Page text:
What to Bring and Wear to Hot Yoga
The essentials include water, a yoga mat and a small towel to wipe away sweat. Some yoga studios, such as CorePower, rent mats and towels at the studio if you don't have your own.
Wear yoga clothes that feel comfortable and allow you to move. Because you can expect to sweat (a lot), it's a good idea to invest in breathable, sweat-wicking clothes. Synthetic fabrics like polyester, nylon, spandex and elastane are all great options, but natural materials like bamboo also contain antimicrobial and moisture-wicking properties.
How covered up you are is a matter of personal preference and studio etiquette. Many heated studios don't mind if men are shirtless and women work out in a sports bra and short shorts, but others may prefer that their clients cover up. When in doubt, call the studio to ask.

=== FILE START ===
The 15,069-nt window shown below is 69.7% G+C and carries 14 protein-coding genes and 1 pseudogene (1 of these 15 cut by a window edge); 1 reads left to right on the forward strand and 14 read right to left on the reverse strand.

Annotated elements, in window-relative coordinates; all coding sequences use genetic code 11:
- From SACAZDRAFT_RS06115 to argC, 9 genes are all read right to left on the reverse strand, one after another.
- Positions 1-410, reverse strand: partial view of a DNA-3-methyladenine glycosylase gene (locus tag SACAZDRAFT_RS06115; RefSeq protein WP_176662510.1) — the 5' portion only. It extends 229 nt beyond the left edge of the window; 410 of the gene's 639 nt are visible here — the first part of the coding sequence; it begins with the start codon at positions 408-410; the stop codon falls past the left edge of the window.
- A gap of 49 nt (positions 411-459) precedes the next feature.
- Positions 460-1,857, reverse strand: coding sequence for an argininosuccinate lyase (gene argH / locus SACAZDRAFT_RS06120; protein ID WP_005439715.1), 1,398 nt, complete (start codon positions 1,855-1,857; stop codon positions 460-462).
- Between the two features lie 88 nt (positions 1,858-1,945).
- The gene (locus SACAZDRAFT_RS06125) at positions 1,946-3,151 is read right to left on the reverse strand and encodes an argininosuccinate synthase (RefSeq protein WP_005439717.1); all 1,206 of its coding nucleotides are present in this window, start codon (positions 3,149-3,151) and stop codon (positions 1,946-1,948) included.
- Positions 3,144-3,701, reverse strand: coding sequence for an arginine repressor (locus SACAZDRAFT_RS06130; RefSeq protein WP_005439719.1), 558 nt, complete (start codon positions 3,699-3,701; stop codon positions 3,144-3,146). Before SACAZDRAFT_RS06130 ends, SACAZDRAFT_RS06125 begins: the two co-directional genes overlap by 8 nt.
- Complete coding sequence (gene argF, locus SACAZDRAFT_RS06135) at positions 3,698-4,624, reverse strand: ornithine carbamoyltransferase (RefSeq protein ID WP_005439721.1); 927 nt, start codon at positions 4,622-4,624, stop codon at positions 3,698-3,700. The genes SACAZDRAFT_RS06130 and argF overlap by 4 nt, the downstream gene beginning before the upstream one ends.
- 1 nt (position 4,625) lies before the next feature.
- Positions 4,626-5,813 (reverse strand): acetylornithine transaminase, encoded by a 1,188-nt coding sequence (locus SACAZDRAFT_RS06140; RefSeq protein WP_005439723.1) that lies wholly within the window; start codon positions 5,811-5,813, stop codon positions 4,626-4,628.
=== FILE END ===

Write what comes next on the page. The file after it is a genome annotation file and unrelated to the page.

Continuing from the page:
Tips for Your First Hot Yoga Class
Both Shelton and Tills stress the importance of hydrating before you step into the studio. "I encourage people to hydrate at least an hour or two before class with two to three glasses of water," Tills says. You'll also want to be sure to bring a water bottle with you and keep it by your mat so you can take small sips when thirst kicks in.
Afterward, replenish with water and possibly also an electrolyte drink. (Electrolytes are minerals that help balance the fluids in your body.) "When you sweat like [in hot yoga] you're going to lose some electrolytes, and it's important to keep replenishing those," Tills says.